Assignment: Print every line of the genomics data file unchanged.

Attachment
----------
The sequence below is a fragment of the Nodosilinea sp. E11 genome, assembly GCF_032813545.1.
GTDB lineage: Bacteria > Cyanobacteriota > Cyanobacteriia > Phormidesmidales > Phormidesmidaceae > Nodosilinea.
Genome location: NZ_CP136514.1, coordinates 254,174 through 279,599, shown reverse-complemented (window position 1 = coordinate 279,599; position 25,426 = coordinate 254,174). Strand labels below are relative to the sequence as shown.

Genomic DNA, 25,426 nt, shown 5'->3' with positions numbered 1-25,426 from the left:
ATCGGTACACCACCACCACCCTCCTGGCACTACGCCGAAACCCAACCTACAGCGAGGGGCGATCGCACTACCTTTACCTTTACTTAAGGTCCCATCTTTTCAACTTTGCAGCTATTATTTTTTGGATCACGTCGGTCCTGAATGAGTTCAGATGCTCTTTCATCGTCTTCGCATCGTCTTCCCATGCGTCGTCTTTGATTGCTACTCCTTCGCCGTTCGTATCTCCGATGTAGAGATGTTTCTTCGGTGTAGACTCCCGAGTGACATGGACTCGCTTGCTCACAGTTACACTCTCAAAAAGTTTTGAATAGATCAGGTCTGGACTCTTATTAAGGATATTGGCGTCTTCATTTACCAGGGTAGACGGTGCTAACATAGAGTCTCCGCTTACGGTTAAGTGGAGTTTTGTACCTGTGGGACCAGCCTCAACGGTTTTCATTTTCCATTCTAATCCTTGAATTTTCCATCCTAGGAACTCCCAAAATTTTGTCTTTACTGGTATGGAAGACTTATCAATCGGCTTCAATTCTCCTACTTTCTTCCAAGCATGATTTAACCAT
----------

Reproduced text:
The sequence below is a fragment of the Nodosilinea sp. E11 genome, assembly GCF_032813545.1.
GTDB lineage: Bacteria > Cyanobacteriota > Cyanobacteriia > Phormidesmidales > Phormidesmidaceae > Nodosilinea.
Genome location: NZ_CP136514.1, coordinates 254,174 through 279,599, shown reverse-complemented (window position 1 = coordinate 279,599; position 25,426 = coordinate 254,174). Strand labels below are relative to the sequence as shown.

Genomic DNA, 25,426 nt, shown 5'->3' with positions numbered 1-25,426 from the left:
ATCGGTACACCACCACCACCCTCCTGGCACTACGCCGAAACCCAACCTACAGCGAGGGGCGATCGCACTACCTTTACCTTTACTTAAGGTCCCATCTTTTCAACTTTGCAGCTATTATTTTTTGGATCACGTCGGTCCTGAATGAGTTCAGATGCTCTTTCATCGTCTTCGCATCGTCTTCCCATGCGTCGTCTTTGATTGCTACTCCTTCGCCGTTCGTATCTCCGATGTAGAGATGTTTCTTCGGTGTAGACTCCCGAGTGACATGGACTCGCTTGCTCACAGTTACACTCTCAAAAAGTTTTGAATAGATCAGGTCTGGACTCTTATTAAGGATATTGGCGTCTTCATTTACCAGGGTAGACGGTGCTAACATAGAGTCTCCGCTTACGGTTAAGTGGAGTTTTGTACCTGTGGGACCAGCCTCAACGGTTTTCATTTTCCATTCTAATCCTTGAATTTTCCATCCTAGGAACTCCCAAAATTTTGTCTTTACTGGTATGGAAGACTTATCAATCGGCTTCAATTCTCCTACTTTCTTCCAAGCATGATTTAACCAT